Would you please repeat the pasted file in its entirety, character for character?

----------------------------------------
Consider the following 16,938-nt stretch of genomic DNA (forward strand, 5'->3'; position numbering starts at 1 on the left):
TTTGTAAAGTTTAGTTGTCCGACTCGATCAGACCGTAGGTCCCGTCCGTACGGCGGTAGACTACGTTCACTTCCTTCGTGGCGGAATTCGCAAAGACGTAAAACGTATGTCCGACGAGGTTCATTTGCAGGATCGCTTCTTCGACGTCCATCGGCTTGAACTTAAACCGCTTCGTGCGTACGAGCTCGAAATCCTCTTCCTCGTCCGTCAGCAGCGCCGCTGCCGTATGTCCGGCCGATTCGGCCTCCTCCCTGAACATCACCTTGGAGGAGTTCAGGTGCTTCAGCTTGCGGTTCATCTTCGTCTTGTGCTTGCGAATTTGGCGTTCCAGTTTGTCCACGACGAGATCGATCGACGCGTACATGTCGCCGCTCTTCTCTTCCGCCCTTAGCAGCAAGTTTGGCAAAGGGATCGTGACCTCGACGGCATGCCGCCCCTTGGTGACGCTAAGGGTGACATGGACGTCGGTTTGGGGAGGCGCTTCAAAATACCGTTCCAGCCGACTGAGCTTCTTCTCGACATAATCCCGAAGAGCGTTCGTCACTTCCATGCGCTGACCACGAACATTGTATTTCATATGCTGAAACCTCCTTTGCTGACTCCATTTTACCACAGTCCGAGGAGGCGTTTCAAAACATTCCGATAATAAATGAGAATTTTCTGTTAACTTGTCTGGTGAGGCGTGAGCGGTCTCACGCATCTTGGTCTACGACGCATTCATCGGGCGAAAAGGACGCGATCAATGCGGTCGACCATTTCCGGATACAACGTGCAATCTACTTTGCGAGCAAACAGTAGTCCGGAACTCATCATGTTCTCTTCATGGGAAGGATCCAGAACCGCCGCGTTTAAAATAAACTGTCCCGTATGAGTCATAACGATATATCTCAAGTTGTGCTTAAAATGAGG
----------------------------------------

Consider the following 16,938-nt stretch of genomic DNA (forward strand, 5'->3'; position numbering starts at 1 on the left):
TTTGTAAAGTTTAGTTGTCCGACTCGATCAGACCGTAGGTCCCGTCCGTACGGCGGTAGACTACGTTCACTTCCTTCGTGGCGGAATTCGCAAAGACGTAAAACGTATGTCCGACGAGGTTCATTTGCAGGATCGCTTCTTCGACGTCCATCGGCTTGAACTTAAACCGCTTCGTGCGTACGAGCTCGAAATCCTCTTCCTCGTCCGTCAGCAGCGCCGCTGCCGTATGTCCGGCCGATTCGGCCTCCTCCCTGAACATCACCTTGGAGGAGTTCAGGTGCTTCAGCTTGCGGTTCATCTTCGTCTTGTGCTTGCGAATTTGGCGTTCCAGTTTGTCCACGACGAGATCGATCGACGCGTACATGTCGCCGCTCTTCTCTTCCGCCCTTAGCAGCAAGTTTGGCAAAGGGATCGTGACCTCGACGGCATGCCGCCCCTTGGTGACGCTAAGGGTGACATGGACGTCGGTTTGGGGAGGCGCTTCAAAATACCGTTCCAGCCGACTGAGCTTCTTCTCGACATAATCCCGAAGAGCGTTCGTCACTTCCATGCGCTGACCACGAACATTGTATTTCATATGCTGAAACCTCCTTTGCTGACTCCATTTTACCACAGTCCGAGGAGGCGTTTCAAAACATTCCGATAATAAATGAGAATTTTCTGTTAACTTGTCTGGTGAGGCGTGAGCGGTCTCACGCATCTTGGTCTACGACGCATTCATCGGGCGAAAAGGACGCGATCAATGCGGTCGACCATTTCCGGATACAACGTGCAATCTACTTTGCGAGCAAACAGTAGTCCGGAACTCATCATGTTCTCTTCATGGGAAGGATCCAGAACCGCCGCGTTTAAAATAAACTGTCCCGTATGAGTCATAACGATATATCTCAAGTTGTGCTTAAAATGAGG